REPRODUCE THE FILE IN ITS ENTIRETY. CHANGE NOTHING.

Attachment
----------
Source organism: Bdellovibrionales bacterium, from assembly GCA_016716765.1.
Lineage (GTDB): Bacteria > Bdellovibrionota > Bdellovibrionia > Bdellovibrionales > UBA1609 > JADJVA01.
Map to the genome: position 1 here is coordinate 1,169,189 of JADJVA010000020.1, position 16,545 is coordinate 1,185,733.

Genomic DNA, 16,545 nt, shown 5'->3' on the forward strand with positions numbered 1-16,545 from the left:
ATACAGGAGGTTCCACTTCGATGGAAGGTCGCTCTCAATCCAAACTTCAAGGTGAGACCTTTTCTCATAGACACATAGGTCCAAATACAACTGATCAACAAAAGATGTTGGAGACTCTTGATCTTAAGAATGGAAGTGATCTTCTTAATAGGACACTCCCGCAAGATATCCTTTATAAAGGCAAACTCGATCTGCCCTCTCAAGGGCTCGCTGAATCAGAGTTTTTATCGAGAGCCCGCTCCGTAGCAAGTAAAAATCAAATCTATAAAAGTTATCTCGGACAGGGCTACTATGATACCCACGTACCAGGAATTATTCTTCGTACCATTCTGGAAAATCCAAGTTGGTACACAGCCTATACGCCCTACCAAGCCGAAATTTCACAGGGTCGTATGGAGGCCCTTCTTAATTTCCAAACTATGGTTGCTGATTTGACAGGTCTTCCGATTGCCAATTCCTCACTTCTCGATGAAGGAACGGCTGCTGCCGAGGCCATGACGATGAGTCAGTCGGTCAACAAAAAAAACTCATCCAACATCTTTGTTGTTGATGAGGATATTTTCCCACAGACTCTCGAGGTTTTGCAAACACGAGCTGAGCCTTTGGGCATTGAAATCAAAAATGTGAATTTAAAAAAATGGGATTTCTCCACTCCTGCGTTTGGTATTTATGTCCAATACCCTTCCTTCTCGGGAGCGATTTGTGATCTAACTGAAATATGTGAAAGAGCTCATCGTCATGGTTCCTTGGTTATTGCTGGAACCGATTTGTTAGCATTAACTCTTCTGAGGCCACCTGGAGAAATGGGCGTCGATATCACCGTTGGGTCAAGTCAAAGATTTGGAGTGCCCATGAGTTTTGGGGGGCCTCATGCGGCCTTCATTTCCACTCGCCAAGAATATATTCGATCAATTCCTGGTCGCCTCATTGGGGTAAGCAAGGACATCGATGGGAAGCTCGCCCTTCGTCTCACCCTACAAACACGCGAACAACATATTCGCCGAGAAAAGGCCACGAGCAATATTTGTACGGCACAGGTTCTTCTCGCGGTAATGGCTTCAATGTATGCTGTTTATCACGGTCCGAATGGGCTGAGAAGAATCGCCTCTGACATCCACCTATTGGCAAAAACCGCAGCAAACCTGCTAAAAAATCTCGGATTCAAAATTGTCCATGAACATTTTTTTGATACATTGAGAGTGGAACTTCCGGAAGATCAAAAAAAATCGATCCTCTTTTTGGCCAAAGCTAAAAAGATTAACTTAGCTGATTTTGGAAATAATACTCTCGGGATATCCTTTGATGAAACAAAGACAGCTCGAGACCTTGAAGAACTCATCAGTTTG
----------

Source organism: Bdellovibrionales bacterium, from assembly GCA_016716765.1.
Lineage (GTDB): Bacteria > Bdellovibrionota > Bdellovibrionia > Bdellovibrionales > UBA1609 > JADJVA01.
Map to the genome: position 1 here is coordinate 1,169,189 of JADJVA010000020.1, position 16,545 is coordinate 1,185,733.

Genomic DNA, 16,545 nt, shown 5'->3' on the forward strand with positions numbered 1-16,545 from the left:
ATACAGGAGGTTCCACTTCGATGGAAGGTCGCTCTCAATCCAAACTTCAAGGTGAGACCTTTTCTCATAGACACATAGGTCCAAATACAACTGATCAACAAAAGATGTTGGAGACTCTTGATCTTAAGAATGGAAGTGATCTTCTTAATAGGACACTCCCGCAAGATATCCTTTATAAAGGCAAACTCGATCTGCCCTCTCAAGGGCTCGCTGAATCAGAGTTTTTATCGAGAGCCCGCTCCGTAGCAAGTAAAAATCAAATCTATAAAAGTTATCTCGGACAGGGCTACTATGATACCCACGTACCAGGAATTATTCTTCGTACCATTCTGGAAAATCCAAGTTGGTACACAGCCTATACGCCCTACCAAGCCGAAATTTCACAGGGTCGTATGGAGGCCCTTCTTAATTTCCAAACTATGGTTGCTGATTTGACAGGTCTTCCGATTGCCAATTCCTCACTTCTCGATGAAGGAACGGCTGCTGCCGAGGCCATGACGATGAGTCAGTCGGTCAACAAAAAAAACTCATCCAACATCTTTGTTGTTGATGAGGATATTTTCCCACAGACTCTCGAGGTTTTGCAAACACGAGCTGAGCCTTTGGGCATTGAAATCAAAAATGTGAATTTAAAAAAATGGGATTTCTCCACTCCTGCGTTTGGTATTTATGTCCAATACCCTTCCTTCTCGGGAGCGATTTGTGATCTAACTGAAATATGTGAAAGAGCTCATCGTCATGGTTCCTTGGTTATTGCTGGAACCGATTTGTTAGCATTAACTCTTCTGAGGCCACCTGGAGAAATGGGCGTCGATATCACCGTTGGGTCAAGTCAAAGATTTGGAGTGCCCATGAGTTTTGGGGGGCCTCATGCGGCCTTCATTTCCACTCGCCAAGAATATATTCGATCAATTCCTGGTCGCCTCATTGGGGTAAGCAAGGACATCGATGGGAAGCTCGCCCTTCGTCTCACCCTACAAACACGCGAACAACATATTCGCCGAGAAAAGGCCACGAGCAATATTTGTACGGCACAGGTTCTTCTCGCGGTAATGGCTTCAATGTATGCTGTTTATCACGGTCCGAATGGGCTGAGAAGAATCGCCTCTGACATCCACCTATTGGCAAAAACCGCAGCAAACCTGCTAAAAAATCTCGGATTCAAAATTGTCCATGAACATTTTTTTGATACATTGAGAGTGGAACTTCCGGAAGATCAAAAAAAATCGATCCTCTTTTTGGCCAAAGCTAAAAAGATTAACTTAGCTGATTTTGGAAATAATACTCTCGGGATATCCTTTGATGAAACAAAGACAGCTCGAGACCTTGAAGAACTCATCAGTTTG